Former Prime Minister Samak Sundaravej's hope for a political comeback suffered a severe blow this morning when his allies both outside and within the ruling party boycotted a special House session to select a new chief executive.
The allies disapproval of Samak's re-instatement forced the boycott. The House is scheduled to convene again next Wednesday to elect a new prime minister, but Samak's chances now appear doomed.
All eyes are on the coaltion partners now, as none of them sent MPs to join the urgent House session. Even senior PPP leaders are acknowledging that the possibility of Samak's return has caused widespread conflicts.
Speculation about the allies 'shifting their loyalty' and the possibilities of a 'national government' have resurfaced. However, it is believed that if the PPP nominates another person, the coalition partners will continue their backing for the ruling camp.
A quorum check showed 161 MPs were inside the assembly hall this morning. Earlier, more than 240 MPs had signed their names for the meeting, which would make the quorum. It was obvious that many of those who signed their names decided or were told not to join the urgent session, which required attendance of at least 235 MPs to proceed.
On Thursday, the coalition partners resolved to continue backing the PPP in forming a new government after Samak was disqualified by the Constitution Court on Tuesday. That pledge of loyalty, however, did not include backing Samak's return to power.
The Democrats, who unsuAccessfully nominated their leader Abhisit Vejjajiva during the quorum check, described the postponement as a time-buying tactic to settle differences among PPP MPs and coalition allies.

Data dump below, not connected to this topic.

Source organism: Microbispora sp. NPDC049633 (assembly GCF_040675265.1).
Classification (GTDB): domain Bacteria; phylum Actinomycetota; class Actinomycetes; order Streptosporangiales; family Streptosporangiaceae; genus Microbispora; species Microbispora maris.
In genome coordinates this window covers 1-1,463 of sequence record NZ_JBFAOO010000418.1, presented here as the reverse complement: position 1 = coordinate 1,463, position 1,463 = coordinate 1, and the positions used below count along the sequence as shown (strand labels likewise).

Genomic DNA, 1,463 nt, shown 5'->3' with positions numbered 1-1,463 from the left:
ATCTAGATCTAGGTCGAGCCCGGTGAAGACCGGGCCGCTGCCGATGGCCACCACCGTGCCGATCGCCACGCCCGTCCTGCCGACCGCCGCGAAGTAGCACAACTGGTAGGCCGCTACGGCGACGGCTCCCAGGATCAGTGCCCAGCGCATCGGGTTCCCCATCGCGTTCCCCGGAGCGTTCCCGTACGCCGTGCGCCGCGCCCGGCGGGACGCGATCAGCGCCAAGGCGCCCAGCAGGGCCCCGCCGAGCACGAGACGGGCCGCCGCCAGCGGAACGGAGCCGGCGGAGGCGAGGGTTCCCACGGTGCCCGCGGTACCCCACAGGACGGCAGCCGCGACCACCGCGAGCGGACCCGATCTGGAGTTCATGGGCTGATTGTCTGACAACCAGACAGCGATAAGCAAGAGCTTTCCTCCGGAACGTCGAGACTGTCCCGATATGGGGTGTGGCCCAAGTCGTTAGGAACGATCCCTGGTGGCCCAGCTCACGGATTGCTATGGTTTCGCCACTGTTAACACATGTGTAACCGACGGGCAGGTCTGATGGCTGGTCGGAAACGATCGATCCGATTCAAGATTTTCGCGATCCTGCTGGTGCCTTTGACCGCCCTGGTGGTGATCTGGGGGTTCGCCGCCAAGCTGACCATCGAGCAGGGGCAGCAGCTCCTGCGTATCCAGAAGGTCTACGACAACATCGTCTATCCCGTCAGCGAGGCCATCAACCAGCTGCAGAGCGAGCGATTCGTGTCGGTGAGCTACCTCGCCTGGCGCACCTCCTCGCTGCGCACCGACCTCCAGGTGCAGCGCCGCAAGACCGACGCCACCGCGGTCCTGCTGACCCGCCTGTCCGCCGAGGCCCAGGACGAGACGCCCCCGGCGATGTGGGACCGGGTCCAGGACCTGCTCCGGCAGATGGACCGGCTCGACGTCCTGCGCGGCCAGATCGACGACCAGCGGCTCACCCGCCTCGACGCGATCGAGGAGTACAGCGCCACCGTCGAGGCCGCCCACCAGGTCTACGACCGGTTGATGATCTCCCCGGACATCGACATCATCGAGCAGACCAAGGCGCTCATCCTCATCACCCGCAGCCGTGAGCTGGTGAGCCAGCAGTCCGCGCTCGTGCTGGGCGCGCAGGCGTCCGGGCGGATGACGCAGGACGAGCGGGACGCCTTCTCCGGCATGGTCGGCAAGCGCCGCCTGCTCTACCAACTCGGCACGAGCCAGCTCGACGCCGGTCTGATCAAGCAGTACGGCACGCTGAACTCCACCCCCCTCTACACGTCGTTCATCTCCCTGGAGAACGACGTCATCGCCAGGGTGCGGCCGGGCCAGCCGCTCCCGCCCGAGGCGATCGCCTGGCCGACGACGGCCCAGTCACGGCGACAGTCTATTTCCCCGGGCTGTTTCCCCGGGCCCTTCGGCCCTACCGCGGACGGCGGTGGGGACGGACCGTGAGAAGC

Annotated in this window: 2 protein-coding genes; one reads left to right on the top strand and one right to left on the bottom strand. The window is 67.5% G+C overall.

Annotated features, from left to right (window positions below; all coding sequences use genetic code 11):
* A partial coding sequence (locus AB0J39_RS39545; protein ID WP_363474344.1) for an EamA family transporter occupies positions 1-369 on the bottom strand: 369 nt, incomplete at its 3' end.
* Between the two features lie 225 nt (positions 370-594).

Many PPP MPs were also absent from the Assembly Hall today, underlining reports that Samak was causing a divide even in his own party.
Earlier in the morning, PPP MP Areepen Uttarasingh called for postponement of the House session to some time after September 25, when the Appeal Court will consider the lower court's libel conviction against Samak.
Former prime minister Samak arrived early at the Parliament in the morning but he refused to talk to reporters.
On Thursday, Samak said he didn't fear jail and was ready to risk his personal well-being to fight what he described as a threat to democracy. It was a borderline statement that could be perceived as harsh criticism against the Constitution Court which disqualified him on Tuesday for having conflicts of interests due to his "employment" as TV cooking show host.
Hundreds of pro-government crowds gathered in front of Parliament this morning. However the anti-government People's Alliance for Demcoracy cancelled its plan to rally there.
The pro-government crowds identified themselves as residents from every province in the Northeast. Every district reportedly organised about 10 to 20 villagers to join the rally.
But Samak's trouble began early inside the parliamentary compound, with news about the allies' boycott starting to pour in.
Chart Thai party's deputy leader Somsak Prissananantakul said after an urgent party meeting this morning that his party MPs would not attend the parliament session to choose Samak as premier.
MP Preecha Rengsomboon of Isaan Pattana faction in the PPP also indicated that his faction would not toe the party line. He did not explain whether the faction would reject Samak outright, or abstain or vote for an alternate candidate. He said his faction was made of some 70 MPs.
This was despite claims by PPP spokesman Kudep Saikrajang that his party would strongly back the reinstatement of its leader Samak.
According to Preecha, many PPP MPs viewed Samak as being "arrogant" and failing to listen to criticism.
Pracharat Party leader Snoh Thienthong had also already indicated that he might abstain from House vote to re-elect Samak.